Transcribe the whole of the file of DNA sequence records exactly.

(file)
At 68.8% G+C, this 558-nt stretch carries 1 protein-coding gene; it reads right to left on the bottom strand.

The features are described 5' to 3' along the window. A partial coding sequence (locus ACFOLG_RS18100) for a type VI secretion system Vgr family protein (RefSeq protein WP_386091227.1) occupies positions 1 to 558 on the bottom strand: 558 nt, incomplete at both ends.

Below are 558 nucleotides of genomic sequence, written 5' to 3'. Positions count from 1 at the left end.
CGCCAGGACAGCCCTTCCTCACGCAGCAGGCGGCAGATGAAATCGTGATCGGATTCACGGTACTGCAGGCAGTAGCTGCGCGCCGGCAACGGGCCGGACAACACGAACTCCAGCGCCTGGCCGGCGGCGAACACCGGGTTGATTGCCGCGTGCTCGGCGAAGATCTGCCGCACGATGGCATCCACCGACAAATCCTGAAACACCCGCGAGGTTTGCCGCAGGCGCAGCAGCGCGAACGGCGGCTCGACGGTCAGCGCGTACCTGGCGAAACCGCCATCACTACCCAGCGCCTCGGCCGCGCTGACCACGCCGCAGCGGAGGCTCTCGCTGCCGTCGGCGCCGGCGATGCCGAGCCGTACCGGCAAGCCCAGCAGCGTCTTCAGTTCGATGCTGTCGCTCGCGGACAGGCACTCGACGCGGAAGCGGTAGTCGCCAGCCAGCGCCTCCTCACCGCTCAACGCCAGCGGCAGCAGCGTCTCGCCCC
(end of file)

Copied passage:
At 68.8% G+C, this 558-nt stretch carries 1 protein-coding gene; it reads right to left on the bottom strand.

The features are described 5' to 3' along the window. A partial coding sequence (locus ACFOLG_RS18100) for a type VI secretion system Vgr family protein (RefSeq protein WP_386091227.1) occupies positions 1 to 558 on the bottom strand: 558 nt, incomplete at both ends.

Below are 558 nucleotides of genomic sequence, written 5' to 3'. Positions count from 1 at the left end.
CGCCAGGACAGCCCTTCCTCACGCAGCAGGCGGCAGATGAAATCGTGATCGGATTCACGGTACTGCAGGCAGTAGCTGCGCGCCGGCAACGGGCCGGACAACACGAACTCCAGCGCCTGGCCGGCGGCGAACACCGGGTTGATTGCCGCGTGCTCGGCGAAGATCTGCCGCACGATGGCATCCACCGACAAATCCTGAAACACCCGCGAGGTTTGCCGCAGGCGCAGCAGCGCGAACGGCGGCTCGACGGTCAGCGCGTACCTGGCGAAACCGCCATCACTACCCAGCGCCTCGGCCGCGCTGACCACGCCGCAGCGGAGGCTCTCGCTGCCGTCGGCGCCGGCGATGCCGAGCCGTACCGGCAAGCCCAGCAGCGTCTTCAGTTCGATGCTGTCGCTCGCGGACAGGCACTCGACGCGGAAGCGGTAGTCGCCAGCCAGCGCCTCCTCACCGCTCAACGCCAGCGGCAGCAGCGTCTCGCCCC